Volume 9, No 1, June 1996
Internationalisation and SME Strategies in Small Southern European States
The State and Enterprise in the Cypriot Clothing Industry under Conditions of Globalisation
This article argues that the development of the Cypriot clothing industry cannot be understood without reference to the promotional activities of the state. At the same time, globalization by weakening the power of national economies subjects nation-states and enterprises to a highly competitive environment. These issues are explored in a theoretical, empirical and ethnographic manner. The argument focuses upon the sectoral experience of entrepreneurs in the garment sector impacted by an export-market instability associated with a crisis in Libya, which, at the time, was the largest importer of Cypriot garments. This placed a question mark over one of the foundation stones of the Cyprus 'economic miracle.'
Subcontracting in the Greek Garment Industry and the Opening of the Balkan Markets
The paper focuses upon the vulnerability of countries dependent upon international capacity subcontracting. The general argument is advanced through a consideration of recent developments in the Greek garment industry in general and the threats as well as opportunities created recently by the opening of the Balkans. Over the last fifteen years the industry has encountered several grave problems relating to its competitive position. Because a movement up-market is hard to achieve, an increasing number of firms have attempted to respond to international pressures by reducing labor costs. Since 1990 transferring operations to the Balkans has become an attractive option. However, this causes unemployment and, in the long-run, might lead to postponement of a much needed restructuring process.
Southern Europe in a Changing International Division of Labour: Labour and Enterprise in the Garment Industry of Northern Greece
From the mid-1970s several distinct rural areas in Southern Europe have experienced rapid growth and structural transformation. The major form of industrial organization which emerged consisted of small and medium-scale firms which, in large measure were family owned and run. Within the context of the Greek mainland we set out to explore the nature of the labor regime which lies at the heart of recent expansion. The argument is that medium-scale primary sub-contractors introduced novel practices of employment in the locality, while their household and medium-scale counterparts have based their enterprise strategy upon redefining their links with transitional institutions, especially the family-oriented domestic domain.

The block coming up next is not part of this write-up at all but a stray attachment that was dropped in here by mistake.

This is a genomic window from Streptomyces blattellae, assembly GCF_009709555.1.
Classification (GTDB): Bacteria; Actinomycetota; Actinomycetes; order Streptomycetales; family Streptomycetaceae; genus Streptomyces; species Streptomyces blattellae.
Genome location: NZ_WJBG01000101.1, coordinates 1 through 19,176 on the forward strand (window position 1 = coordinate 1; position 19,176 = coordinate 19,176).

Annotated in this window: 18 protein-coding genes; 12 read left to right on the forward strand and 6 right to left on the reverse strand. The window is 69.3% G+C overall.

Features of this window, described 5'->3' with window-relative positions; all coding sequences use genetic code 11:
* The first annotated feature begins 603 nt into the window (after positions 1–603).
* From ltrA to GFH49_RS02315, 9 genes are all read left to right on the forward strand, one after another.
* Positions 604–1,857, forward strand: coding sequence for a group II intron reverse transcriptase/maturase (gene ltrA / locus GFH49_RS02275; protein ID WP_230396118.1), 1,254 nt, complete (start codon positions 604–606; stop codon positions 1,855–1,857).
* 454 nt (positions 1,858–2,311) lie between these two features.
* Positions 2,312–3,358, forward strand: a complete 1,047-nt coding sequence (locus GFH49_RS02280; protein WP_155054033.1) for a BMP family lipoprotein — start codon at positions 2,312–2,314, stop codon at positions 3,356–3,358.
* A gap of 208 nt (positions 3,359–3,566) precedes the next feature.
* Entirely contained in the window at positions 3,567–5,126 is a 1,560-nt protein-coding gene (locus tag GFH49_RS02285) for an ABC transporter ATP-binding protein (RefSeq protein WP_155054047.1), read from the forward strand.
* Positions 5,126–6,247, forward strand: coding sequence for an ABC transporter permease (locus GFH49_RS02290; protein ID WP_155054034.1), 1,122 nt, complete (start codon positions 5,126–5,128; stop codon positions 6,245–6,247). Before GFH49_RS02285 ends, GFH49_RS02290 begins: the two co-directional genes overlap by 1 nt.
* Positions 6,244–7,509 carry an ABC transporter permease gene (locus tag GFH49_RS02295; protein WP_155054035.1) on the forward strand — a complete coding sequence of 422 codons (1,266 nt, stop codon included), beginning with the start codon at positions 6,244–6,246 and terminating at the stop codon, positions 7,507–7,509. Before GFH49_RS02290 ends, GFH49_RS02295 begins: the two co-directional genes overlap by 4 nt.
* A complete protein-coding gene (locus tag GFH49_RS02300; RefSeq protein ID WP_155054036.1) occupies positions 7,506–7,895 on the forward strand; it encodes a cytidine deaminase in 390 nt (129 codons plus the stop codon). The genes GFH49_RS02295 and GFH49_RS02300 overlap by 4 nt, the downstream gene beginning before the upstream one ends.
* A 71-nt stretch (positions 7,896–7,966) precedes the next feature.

Internationalisation, European Integration and the Portuguese Economy: The Case of the Food Manufacturing Sector
The process of European integration has played a key role in contributing to the increased internationalization of the Portuguese economy. However, discussion of the consequences of Portugal's increased integration into the European economy often fails to identify the differentiated nature of the impact upon various types of capital, sectors and regions, and their related policy frameworks. Through analysis of recent changes in the Portuguese food manufacturing sector, this paper explores how these different dimensions are currently interacting with processes of European integration to produce varied outcomes. In particular, the paper focuses upon the impact of the Single European Market (SEM) on Portuguese small and medium size enterprises (SMEs). Drawing upon survey results, the impact of the SEM upon SMEs operating in the food manufacturing sector are identified and their implications for policy development considered.